Indonesia’s central bank has spoken out against the use of the US dollar in export-import transactions, and called for a switch to local currencies in international payments to reduce dependence on the greenback, news portal Tempo.co reported on Friday.
Most of Indonesia’s international trade transactions are conducted in foreign currencies, predominantly the dollar, according to Nugroho Joko Prastowo, head of Bank Indonesia’s Solo Representative Office, as cited by local media.
“90% of export-import settlements are in US dollars, when in fact the value of Indonesia’s direct exports to the US is only 10%, and the value of US imports is only 5%,” the official told journalists after opening a session on ‘Utilizing Local Currency Settlement (LCS) to Increase Export-Import Efficiency of the Greater Solo Region’.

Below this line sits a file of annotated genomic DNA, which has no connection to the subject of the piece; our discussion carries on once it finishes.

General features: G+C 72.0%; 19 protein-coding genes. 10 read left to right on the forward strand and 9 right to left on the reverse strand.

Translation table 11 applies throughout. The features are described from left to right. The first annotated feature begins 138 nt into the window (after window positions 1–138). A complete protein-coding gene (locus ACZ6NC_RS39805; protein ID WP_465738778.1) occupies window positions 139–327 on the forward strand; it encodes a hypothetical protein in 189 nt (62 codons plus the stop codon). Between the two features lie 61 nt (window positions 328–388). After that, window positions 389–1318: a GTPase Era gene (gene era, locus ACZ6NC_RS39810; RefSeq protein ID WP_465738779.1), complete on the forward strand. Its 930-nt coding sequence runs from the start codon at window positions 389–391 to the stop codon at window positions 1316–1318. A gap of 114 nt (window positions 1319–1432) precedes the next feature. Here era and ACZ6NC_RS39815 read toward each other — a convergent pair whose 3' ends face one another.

He said transactions in foreign currencies incur conversion costs, and when they are in US dollars, “the conversion fee is doubled,” suggesting that a system of bilateral payments in local currency could solve the problem.
The official said four countries have agreed to utilize LCS with Indonesia so far, namely China, Japan, Thailand and Malaysia.
Singapore has been plotted, although it has not been fully implemented, and soon the Philippines. Currently, the implementation of LCS with Saudi Arabia is also being explored,” he said.
Indonesia will be hosting the G20 international forum, bringing together 19 countries and the European Union, on November 15-16 on the island of Bali. Indonesia currently holds the presidency of the group of leading economies.